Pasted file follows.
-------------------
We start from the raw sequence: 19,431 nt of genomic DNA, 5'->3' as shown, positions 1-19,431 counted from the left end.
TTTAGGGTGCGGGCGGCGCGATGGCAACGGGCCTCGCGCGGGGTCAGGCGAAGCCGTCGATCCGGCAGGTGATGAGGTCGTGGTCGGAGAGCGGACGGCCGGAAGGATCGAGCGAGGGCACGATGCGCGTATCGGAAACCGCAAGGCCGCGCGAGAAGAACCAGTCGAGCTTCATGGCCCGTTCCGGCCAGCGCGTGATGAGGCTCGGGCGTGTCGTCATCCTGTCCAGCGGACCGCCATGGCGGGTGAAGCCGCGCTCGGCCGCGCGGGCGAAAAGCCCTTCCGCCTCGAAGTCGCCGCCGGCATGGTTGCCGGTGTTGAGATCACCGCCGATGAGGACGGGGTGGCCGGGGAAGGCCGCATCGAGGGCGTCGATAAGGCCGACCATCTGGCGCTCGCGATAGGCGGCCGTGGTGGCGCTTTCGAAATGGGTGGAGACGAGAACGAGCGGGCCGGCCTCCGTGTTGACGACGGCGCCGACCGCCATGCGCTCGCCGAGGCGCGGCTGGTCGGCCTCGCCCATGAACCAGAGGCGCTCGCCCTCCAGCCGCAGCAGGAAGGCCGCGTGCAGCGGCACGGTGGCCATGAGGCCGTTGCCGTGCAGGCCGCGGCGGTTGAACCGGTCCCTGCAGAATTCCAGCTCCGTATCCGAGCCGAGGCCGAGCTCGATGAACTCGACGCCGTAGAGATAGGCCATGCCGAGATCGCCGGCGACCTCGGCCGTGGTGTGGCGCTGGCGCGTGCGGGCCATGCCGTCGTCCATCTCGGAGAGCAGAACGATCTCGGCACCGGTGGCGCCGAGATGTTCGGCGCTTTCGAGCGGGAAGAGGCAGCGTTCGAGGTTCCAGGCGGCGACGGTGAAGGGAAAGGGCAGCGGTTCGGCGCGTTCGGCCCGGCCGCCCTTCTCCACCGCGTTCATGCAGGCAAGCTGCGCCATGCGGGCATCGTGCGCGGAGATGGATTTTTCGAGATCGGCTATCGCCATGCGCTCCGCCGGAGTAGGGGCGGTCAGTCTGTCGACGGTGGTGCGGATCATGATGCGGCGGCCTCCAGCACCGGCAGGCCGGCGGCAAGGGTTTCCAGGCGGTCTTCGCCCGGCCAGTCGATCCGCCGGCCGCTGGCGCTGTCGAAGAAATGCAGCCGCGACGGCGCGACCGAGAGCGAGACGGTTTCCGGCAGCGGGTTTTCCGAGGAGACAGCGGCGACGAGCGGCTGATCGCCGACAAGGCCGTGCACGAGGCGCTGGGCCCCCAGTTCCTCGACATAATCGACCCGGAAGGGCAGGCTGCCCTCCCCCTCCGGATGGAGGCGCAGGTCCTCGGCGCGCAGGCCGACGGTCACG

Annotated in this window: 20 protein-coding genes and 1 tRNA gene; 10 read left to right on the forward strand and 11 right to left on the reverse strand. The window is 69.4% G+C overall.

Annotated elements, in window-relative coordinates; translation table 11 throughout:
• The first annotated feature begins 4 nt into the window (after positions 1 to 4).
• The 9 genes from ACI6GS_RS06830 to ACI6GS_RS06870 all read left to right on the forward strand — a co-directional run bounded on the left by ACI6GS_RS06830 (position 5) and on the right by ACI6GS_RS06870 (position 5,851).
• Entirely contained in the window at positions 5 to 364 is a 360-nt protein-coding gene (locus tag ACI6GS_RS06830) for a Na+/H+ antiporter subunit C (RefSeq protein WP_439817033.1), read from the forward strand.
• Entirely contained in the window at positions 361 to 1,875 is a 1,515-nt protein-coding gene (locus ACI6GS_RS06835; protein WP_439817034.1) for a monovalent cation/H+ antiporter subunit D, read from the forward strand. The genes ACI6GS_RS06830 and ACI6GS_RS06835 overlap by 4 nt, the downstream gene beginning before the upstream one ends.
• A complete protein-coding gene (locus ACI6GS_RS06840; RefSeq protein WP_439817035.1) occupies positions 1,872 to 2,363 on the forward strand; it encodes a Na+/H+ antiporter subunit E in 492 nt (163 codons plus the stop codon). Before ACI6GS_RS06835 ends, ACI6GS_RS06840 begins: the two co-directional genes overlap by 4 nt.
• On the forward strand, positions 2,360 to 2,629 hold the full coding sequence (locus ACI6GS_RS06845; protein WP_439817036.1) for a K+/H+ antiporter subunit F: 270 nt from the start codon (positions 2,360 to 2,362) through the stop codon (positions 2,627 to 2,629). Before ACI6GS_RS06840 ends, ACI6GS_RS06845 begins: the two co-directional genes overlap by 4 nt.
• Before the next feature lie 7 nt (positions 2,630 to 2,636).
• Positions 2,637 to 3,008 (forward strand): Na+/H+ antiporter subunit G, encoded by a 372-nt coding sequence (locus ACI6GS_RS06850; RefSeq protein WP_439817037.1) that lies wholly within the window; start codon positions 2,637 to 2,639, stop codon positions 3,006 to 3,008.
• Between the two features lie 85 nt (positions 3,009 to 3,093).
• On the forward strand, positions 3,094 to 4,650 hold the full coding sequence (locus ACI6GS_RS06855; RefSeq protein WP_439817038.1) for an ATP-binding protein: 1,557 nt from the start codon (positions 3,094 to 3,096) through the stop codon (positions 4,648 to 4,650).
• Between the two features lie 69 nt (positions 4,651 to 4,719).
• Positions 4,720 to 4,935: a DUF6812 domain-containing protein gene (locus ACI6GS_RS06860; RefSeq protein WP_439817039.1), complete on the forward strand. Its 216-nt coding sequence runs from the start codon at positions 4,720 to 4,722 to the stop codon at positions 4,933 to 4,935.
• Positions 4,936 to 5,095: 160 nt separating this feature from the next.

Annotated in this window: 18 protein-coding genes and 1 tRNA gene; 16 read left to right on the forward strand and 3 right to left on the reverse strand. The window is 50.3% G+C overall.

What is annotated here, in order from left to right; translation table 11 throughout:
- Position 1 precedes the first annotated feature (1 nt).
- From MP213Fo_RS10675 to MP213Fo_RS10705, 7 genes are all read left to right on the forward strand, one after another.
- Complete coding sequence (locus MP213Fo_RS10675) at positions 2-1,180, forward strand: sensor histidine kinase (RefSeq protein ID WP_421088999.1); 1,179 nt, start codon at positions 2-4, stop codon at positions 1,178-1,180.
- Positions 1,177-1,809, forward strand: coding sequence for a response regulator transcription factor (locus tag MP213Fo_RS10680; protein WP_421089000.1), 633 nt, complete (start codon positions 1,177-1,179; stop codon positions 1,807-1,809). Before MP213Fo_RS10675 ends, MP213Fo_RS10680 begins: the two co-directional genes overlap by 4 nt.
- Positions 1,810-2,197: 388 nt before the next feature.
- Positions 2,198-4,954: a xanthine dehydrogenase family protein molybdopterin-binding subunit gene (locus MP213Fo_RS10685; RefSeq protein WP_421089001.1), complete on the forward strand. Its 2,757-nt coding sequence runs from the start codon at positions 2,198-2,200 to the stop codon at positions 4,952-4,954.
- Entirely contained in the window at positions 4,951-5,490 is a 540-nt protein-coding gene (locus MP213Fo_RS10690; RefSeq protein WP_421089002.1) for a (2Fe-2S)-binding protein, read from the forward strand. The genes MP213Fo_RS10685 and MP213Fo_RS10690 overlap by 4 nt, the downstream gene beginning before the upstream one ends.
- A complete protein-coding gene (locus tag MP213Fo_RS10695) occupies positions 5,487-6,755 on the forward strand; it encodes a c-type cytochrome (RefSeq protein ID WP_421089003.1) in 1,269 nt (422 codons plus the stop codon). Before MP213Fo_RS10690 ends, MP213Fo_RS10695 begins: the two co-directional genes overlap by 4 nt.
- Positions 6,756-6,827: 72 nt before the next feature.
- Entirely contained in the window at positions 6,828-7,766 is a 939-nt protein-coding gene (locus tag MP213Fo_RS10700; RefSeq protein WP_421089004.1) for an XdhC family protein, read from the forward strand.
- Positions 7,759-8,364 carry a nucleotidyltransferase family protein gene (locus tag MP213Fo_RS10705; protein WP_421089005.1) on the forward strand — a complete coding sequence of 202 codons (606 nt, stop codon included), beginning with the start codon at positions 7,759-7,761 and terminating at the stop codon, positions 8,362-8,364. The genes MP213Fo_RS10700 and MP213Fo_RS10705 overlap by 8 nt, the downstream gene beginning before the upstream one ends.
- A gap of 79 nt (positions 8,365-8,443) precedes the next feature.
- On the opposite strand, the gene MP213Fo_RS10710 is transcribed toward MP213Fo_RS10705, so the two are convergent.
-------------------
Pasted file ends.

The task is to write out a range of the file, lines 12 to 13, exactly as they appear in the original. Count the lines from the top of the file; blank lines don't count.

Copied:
• Positions 2,637 to 3,008 (forward strand): Na+/H+ antiporter subunit G, encoded by a 372-nt coding sequence (locus ACI6GS_RS06850; RefSeq protein WP_439817037.1) that lies wholly within the window; start codon positions 2,637 to 2,639, stop codon positions 3,006 to 3,008.
• Between the two features lie 85 nt (positions 3,009 to 3,093).